Thinking ahead and being focused on the visual quality, Wilem is hoping to share his functional art to many homes to share his view on a new Dutch style. For now, he is continuing investigating different shapes for his series ‘Elements of construction’ (see products below).

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Gisela Colon

Gisela Colon is an artist who is very conscious of her own historical lineage and position within an ongoing dialogue on light and space. She expands the dialogue on space composition by introducing a strong kinaesthetic element we cannot see until we physically interact with her sculptures, by moving around them to change the iridescent colors and mysterious forms which emanate from within. 

Her sculptures continually mutate which gives them a more organic quality than her predecessor’s work. Rather than a static lens looking out at an external world, her sculptures have a dynamic interior life which is set in motion by the viewer’s movements — recalling transformational processes we observe walking in nature.

This organic overlay expands the dialogue on minimalist concerns and use of industrial materials by introducing a more fluid quality, which also blurs sexual divisions. Colon is clearly paying an homage to her Light and Space and Minimalist predecessors but she adds a contemporary feminine twist to the dialogue.

Her love of fecund shapes obviously relates to female organic forms like pods, cocoons and vessels that generate new life resembling pupa and larva.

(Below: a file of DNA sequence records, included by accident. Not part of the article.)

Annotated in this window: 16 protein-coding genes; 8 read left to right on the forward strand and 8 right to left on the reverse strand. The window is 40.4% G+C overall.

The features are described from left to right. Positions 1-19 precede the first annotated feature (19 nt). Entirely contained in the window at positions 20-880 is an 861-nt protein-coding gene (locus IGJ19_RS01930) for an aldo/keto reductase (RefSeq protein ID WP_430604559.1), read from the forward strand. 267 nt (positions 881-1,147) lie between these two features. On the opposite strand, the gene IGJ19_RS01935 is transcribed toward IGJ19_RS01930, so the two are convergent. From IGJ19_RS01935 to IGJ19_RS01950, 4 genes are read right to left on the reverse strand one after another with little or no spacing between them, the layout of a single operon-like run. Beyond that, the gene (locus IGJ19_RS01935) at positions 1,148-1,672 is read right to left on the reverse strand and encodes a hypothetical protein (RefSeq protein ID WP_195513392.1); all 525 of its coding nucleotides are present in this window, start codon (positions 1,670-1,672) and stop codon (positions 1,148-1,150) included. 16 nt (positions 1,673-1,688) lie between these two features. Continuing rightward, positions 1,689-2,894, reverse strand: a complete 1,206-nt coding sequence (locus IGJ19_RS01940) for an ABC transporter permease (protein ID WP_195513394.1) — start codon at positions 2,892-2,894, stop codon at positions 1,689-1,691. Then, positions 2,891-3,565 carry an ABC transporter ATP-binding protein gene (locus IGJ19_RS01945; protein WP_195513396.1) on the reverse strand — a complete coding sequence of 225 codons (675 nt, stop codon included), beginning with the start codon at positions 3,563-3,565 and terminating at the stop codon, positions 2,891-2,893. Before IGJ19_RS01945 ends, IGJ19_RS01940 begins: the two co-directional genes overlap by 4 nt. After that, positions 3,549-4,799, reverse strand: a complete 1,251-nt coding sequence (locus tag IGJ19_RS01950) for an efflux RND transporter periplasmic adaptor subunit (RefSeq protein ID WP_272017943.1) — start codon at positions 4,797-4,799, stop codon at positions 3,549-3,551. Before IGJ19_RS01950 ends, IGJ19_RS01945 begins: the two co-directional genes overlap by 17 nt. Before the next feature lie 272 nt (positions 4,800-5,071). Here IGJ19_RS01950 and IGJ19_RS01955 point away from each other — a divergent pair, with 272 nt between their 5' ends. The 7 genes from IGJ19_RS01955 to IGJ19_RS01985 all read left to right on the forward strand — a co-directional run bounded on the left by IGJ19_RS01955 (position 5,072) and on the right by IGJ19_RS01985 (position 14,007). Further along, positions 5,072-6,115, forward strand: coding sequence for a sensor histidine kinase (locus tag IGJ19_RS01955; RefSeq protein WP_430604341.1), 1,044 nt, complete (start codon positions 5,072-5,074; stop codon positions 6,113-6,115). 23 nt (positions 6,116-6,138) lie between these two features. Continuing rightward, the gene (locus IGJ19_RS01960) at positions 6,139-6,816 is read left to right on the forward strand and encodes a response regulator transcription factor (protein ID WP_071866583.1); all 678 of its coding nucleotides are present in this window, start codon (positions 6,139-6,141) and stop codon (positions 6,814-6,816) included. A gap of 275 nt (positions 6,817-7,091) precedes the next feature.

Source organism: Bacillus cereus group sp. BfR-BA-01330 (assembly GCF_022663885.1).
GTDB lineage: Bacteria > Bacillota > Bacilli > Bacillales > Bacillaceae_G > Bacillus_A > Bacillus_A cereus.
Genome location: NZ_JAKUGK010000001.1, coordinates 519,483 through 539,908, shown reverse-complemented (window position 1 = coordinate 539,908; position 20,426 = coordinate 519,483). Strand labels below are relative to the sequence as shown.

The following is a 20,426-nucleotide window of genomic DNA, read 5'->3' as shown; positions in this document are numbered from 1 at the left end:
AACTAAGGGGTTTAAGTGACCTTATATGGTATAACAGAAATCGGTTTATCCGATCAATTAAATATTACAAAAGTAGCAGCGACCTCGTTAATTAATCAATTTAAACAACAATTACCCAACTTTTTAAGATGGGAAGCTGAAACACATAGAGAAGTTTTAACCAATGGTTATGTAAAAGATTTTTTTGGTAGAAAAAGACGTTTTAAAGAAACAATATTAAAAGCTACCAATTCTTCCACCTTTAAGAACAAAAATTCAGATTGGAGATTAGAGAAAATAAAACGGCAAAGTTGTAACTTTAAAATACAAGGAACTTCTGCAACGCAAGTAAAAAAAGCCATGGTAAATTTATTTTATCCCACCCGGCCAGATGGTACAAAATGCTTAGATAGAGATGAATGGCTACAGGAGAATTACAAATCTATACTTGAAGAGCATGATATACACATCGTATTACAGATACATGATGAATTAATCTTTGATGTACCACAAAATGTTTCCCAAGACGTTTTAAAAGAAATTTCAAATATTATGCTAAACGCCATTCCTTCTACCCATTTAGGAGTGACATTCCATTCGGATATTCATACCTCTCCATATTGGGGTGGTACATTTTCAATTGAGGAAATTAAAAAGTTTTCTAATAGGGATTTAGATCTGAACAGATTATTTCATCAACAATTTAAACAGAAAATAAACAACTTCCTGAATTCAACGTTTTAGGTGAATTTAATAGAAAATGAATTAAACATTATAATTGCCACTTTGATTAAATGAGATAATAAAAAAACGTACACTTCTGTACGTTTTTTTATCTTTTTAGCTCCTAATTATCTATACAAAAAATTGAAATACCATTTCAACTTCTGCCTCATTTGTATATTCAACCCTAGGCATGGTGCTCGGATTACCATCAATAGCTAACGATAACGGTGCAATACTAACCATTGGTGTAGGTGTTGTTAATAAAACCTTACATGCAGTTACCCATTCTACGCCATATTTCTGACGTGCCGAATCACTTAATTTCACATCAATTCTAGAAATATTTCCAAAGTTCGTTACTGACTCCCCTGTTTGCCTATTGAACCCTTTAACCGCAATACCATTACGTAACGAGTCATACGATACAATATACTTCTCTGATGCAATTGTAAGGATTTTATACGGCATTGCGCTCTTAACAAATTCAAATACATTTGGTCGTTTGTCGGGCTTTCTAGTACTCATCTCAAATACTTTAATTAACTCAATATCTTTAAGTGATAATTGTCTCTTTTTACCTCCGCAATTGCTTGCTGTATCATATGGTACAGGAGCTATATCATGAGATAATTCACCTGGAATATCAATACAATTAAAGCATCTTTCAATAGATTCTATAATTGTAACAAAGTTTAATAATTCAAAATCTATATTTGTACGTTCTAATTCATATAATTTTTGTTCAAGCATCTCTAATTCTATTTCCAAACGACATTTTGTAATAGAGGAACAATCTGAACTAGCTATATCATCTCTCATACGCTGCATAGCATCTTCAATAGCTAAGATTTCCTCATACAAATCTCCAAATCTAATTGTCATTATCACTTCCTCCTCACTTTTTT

Colon was initially known for riffing on Craig Kauffman’s signature bubble forms, but came into her own by introducing these prenatal forms into his geometric economy — giving them a fertile interior life. But Colon makes a quantum leap with her free-standing monolith sculptures.

These new works are a further play on gender fluidity because she transforms male phallic shapes into female noni shapes by combining diaphanous, internal floating forms, in a play on monumentality and delicacy – which recalls the sexual ambiguity of Louise Bourgeois’ witty sculptures.

Colon captures the élan of our times in her dynamic minimalist sculptures by demonstrating that sexuality is a spectrum and that as an artist she is not constrained by outmoded gender definitions. 

She owns her freedom to explore lessons she learns from studying both art and life itself. Colon embraces the legacy of her male predecessors and invigorates this history with her own instinctive understanding of female body rhythms. It is a powerful alchemy for creating sculpture which is unashamedly beautiful.

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Profile: Tim Teven

The studio of product designer Tim Teven is a calm space mainly filled with inspiring materials in different textures and with various tools. It is located in Eindhoven the Netherlands in a quiet neighborhood.